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If you have never been to the Middle East, here are two truths: The sun rises and spills over the earth like ruby red grapefruit. The first time you hear the adhan, the call to prayer, you will go mute and the hair on the back of your neck will stand up. You are hearing a song that prays. It is as if the notes themselves are bowing and kneeling.
If you have never been to Amman, a city wrinkled in the slopes of Jordan’s hills, go. You’ll find friends in queer bars where folks are quick to talk about art, God and politics.
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But stories like this aren’t supposed to exist: Southern Black American poet best friends with Jordanian ex-gymnast, filmmaker and entrepreneur? Me, an Evangelical Christian. She, a seeker who I met in college. Two lions born in the heat of August, six days apart. My name means “truth”, “unforgotten”. Her name means “she who lives.” Put them together, they mean “she who lives in the truth” or “the unforgotten girl who decided to live.” My friendship with Aysha exists across an ocean and a dead sea, over Skype and on YouTube, in dorm rooms and trash bins overflowing with canned tuna. It grew over poetry competitions, in freestyle attempts on crowded trains and, most recently—after seven years apart— on a narrow street in Jabal Amman, where the mustard-colored cats yowl their injustices under nonexistent street lamps. What I’m trying to say is, my Christianity makes space inside my heart for the way she prays.
My love for the region stretches beyond our friendship. It goes from El Hamadieh, the old sepulcher of John the Baptist, to Istanbul’s saffron and almonds and blood-colored silks, and lastly to Egypt, umm ad-dunya, Mother of the World. These places are not my home, but some of its people have loved me, and I have loved them in return.
My name means “truth”, “unforgotten”. Her name means “she who lives.” Put them together, they mean “she who lives in the truth” or “the unforgotten girl who decided to live.” My friendship with Aysha exists across an ocean and a dead sea
So when the U.S. embassy in Amman asked me to team up with Aysha to work with local poets for Black History Month, of course I said yes.
But boarding the plane to Jordan, I felt only a sickening fear. The threats and fearmongering of the Trump campaign, together with the two years of Islamophobia that stood between me and my last trip to the Middle East, had gotten to me. They had done their designed work of separating me from the folks I needed and wanted to commune with. Instead of excitement, I was filled with suspicion. Was it safe? Jordan shares a border with Syria—what about ISIS? Would I be targeted for being American? For working with the embassy? All these questions swirled in my mind alongside the anger that I felt for internalizing the narrative of terrorism and Islamic hatred for Western freedom. I had lived in Egypt for six months. I have traveled the Middle East extensively and have never been threatened. Only walked home by old men. Only offered mint tea. Only welcomed. How easily lies override the truth of our own experience. It took me the entire drive from Queen Alia Airport to my hotel to remind me that I know this landscape and something of its people. This knowledge has never conformed to news reports of violence and hatred.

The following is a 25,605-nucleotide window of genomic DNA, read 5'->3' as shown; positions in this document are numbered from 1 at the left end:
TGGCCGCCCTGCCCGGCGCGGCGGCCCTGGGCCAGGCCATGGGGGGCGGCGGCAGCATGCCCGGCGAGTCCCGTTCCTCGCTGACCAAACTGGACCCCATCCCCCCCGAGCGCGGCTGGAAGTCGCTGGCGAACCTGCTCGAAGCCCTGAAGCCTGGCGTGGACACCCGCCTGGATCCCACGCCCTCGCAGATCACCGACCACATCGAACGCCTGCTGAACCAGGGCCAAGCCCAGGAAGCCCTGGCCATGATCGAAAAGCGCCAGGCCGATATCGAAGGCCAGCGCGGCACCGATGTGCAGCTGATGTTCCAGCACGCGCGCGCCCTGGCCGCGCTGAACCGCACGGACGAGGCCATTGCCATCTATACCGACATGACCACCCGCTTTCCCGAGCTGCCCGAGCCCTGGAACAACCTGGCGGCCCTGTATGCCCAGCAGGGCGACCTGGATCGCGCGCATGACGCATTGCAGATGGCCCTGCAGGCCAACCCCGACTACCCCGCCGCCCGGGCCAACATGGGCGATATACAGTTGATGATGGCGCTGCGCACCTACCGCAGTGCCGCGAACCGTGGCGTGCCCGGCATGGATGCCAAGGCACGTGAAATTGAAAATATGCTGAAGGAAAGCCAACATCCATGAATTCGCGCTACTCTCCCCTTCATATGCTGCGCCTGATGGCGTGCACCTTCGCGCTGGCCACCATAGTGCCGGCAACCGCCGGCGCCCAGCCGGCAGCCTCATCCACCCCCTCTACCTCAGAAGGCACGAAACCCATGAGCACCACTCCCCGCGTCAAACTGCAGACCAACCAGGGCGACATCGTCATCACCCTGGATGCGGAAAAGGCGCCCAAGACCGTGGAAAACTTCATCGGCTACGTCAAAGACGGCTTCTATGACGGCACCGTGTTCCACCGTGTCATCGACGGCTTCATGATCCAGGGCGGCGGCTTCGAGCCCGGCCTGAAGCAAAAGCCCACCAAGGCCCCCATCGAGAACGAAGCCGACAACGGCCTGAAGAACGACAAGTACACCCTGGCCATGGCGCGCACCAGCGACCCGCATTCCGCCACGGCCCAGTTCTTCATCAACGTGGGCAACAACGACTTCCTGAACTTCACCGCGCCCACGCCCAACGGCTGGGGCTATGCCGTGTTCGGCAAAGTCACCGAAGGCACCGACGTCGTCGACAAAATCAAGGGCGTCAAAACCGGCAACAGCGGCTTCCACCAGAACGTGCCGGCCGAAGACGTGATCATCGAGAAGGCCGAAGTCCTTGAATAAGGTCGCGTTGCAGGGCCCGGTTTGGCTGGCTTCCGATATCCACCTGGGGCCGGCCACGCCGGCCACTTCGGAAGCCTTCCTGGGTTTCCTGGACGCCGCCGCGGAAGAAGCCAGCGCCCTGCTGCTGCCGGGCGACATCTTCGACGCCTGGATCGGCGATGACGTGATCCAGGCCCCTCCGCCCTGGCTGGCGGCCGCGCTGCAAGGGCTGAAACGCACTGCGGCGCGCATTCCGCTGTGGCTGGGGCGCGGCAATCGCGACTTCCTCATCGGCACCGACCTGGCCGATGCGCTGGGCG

Stories like this aren’t supposed to exist: Southern Black American poet best friends with Jordanian ex-gymnast, filmmaker and entrepreneur? Me, an Evangelical Christian. She, a seeker who I met in college. Two lions born in the heat of August, six days apart.
While in Jordan, I helped Iraqi and Syrian refugee children write poems about family, and watani—that is, homeland. I lectured about themes of joy in the African-American poetic tradition to a room full of Muslim Arab women, many of them exuberant about Audre Lorde and Alice Walker, asking me “Doesn’t America know that Black women ARE the revolution!” I saw my culture reflected back to me through someone else’s eyes—exchanged books with poets in languages we could neither read or write. For a brief moment, I recognized affinity across difference, something distinctly Southern and global: a desire to share. A cultural compulsion to welcome the stranger—even if she comes with American imperialism and a geo-tracker should the embassy lose her.
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Maybe what connects the American South with the Global South is the recognition that we are all deeply bound to our neighbors. This neighbor-sensitivity is what led Aysha and me, still strangers, to sit down in a hotel room and talk for four hours about our differing ideas of faith. It’s what allowed us to see commonalities and differences as new possibilities for encountering both divinity and humanity. Knowing somehow we belong to each other fosters these unlikely connections that enrich our understanding of ourselves and the world.
We must also resist the travel ban that has already taken root in our minds, the one we tacitly adopt, which makes us more isolated, more oppugnant, and ultimately less Southern. The American South and the Global South are united by our commitment to one another.
On June 29, an amended travel ban went into effect, restricting visitors and refugees from Iran, Somalia, Sudan, Syria, and Libya from entering the United States for 90 or 120 days. It is not enough to resist the legal travel ban. We must also resist the travel ban that has already taken root in our minds, the one we tacitly adopt, which makes us more isolated, more oppugnant, and ultimately less Southern. The American South and the Global South are united by our commitment to one another. For the next 120 days and always, let’s keep each other close.